“I didn’t think we were consistent,” Leach said. “We didn’t out of the blocks or get into any kind of rhythm. They deserve credit for preparing the way they did and playing the way they did.”

Texas Tech put the game out of reach with two third-quarter touchdowns. Smith scored on a 1-yard run to cap a 95-yard drive, the Red Raiders’ second-longest of the season. Smith, who was named the game’s MVP, completed passes of 39 and 52 yards during the drive. He added a 14-yard touchdown pass to J.J. Sparkman with 2 seconds remaining in the quarter.

Thompson scored his touchdown on a 1-yard run midway through the final quarter for a 34-7 lead.

Texas Tech established the run at the outset, gaining 145 yards in the first quarter and using its physical play to take a 10-0 lead. The Red Raiders moved 75 yards – all on the ground – on the game’s opening possession, scoring on a 19-yard run by Brooks.

“I felt that ignited us,” Smith said. “We knew we had to come out and score.”

Texas Tech added a 31-yard field goal by Jonathan Garibay later in the quarter.

Mississippi State answered on its next series with Will Rogers converting on third-and-11 on the Red Raiders 38 to extend the drive. Rogers evaded a strong rush before finding Jo'Quavious Marks for 18 yards to the 20. Two plays later, Rogers fired a 17-yard scoring pass to Rara Thomas.

The Red Raiders took advantage of a Bulldogs miscue in the closing seconds of the half to go up 13-7. Mississippi State punt returner Austin Williams muffed a Texas Tech punt inside the Bulldogs 20-yard line and Jake Bishop recovered at the 14 with 31 seconds remaining. Garibay added a 26-yard field goal with 13 seconds left.

Mississippi State was held to 126 yards in the first half. Rogers, averaging 372 yards passing per game, managed 103 yards on 10-of-17 passing in the half and finished with 290.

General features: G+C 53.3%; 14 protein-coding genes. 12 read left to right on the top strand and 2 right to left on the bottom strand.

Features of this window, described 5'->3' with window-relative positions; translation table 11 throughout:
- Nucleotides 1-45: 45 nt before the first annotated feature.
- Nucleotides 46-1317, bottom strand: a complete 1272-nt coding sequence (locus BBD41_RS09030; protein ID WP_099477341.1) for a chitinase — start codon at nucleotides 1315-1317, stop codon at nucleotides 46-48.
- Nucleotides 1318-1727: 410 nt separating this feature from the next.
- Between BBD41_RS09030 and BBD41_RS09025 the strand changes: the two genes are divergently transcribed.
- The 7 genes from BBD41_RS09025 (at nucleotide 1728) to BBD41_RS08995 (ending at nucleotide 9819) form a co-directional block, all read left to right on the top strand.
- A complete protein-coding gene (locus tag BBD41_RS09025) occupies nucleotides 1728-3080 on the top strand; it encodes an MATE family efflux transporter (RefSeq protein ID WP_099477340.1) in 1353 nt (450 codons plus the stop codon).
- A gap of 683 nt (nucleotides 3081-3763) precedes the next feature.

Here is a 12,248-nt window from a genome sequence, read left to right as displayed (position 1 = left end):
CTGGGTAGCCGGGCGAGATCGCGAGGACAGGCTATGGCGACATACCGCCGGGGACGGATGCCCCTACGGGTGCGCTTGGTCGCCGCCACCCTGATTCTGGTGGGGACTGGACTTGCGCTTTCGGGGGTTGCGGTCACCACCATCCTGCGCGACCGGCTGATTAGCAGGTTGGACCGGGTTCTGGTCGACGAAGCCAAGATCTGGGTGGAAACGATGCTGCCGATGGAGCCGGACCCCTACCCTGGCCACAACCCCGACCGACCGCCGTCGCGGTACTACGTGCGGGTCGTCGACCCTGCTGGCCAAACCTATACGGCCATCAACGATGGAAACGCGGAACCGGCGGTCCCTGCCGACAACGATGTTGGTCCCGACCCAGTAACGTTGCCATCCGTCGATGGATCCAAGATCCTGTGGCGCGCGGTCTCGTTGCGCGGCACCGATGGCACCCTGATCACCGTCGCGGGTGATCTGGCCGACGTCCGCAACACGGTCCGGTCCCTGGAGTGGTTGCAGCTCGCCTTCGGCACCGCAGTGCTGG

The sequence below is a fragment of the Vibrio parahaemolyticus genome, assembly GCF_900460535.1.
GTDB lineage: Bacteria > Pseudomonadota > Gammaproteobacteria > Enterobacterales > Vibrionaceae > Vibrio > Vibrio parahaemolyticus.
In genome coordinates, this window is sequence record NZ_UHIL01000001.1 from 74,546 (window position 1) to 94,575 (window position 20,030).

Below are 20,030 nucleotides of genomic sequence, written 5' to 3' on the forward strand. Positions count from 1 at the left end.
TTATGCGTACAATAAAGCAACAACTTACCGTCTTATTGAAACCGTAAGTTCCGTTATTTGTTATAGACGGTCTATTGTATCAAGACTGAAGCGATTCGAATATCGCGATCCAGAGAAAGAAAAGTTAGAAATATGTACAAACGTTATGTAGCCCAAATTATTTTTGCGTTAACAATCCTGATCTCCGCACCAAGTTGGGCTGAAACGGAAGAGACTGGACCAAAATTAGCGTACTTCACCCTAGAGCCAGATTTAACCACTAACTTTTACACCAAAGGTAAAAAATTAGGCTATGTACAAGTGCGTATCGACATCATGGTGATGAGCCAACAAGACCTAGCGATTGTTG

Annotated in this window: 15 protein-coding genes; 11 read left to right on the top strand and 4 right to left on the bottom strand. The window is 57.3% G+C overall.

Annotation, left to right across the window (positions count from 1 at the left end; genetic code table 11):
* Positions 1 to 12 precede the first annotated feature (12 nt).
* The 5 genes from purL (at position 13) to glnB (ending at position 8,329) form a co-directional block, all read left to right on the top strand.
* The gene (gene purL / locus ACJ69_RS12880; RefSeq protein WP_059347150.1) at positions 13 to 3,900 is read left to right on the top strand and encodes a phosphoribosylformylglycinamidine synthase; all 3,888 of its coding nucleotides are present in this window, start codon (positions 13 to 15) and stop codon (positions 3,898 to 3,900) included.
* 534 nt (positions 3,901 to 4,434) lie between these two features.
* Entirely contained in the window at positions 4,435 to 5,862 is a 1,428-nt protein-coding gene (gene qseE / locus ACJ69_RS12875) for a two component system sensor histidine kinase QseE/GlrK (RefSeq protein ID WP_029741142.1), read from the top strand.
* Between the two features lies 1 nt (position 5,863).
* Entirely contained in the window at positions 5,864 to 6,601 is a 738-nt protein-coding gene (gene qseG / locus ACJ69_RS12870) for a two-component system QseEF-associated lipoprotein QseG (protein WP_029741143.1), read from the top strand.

DOWN BUT NOT (OPTING) OUT

Leach said his team was struck with COVID-19 issues shortly after arriving in Memphis last weekend, but he never considered pulling the Bulldogs out of the game. After his postgame news conference, Leach estimated as many as 10 or 11 players were affected. He said once the team got to Memphis, he committed to playing the game as long as there were enough players available.

IN THE SPOTLIGHT

Texas Tech defensive lineman Tyree Wilson earned the game’s most outstanding defensive player award on the strength of back-to-back tackles for loss. With the Red Raiders leading 20-7 midway through the third quarter, Wilson sacked Rogers on successive plays – an 11-yard loss on third down from the Tech 20 and a 9-yard loss on fourth down from the 31. Tech took over on downs and scored to go ahead 27-7.

UP NEXT

Mississippi State will enter 2022 with significant contributors returning. The Bulldogs had freshmen and sophomores score 35 of their 47 regular-season touchdowns. Rogers, a sophomore this year, will be back after setting the school’s single-season passing record.

Texas Tech starts 2022 under new management. Former Baylor associate head coach Joey McGuire takes over after five seasons with the Bears and 14 as a high school coach at Cedar Hill in Texas, where he won three state titles.

No. 8 Mississippi beats Mississippi State 31-21 in Egg Bowl

Matt Bush-USA TODAY Sports
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STARKVILLE, Miss. – Snoop Conner ran for two touchdowns and No. 8 Mississippi scored 21 straight points to beat Mississippi State 31-21 on Thursday night in a windy, rainy and cold Egg Bowl.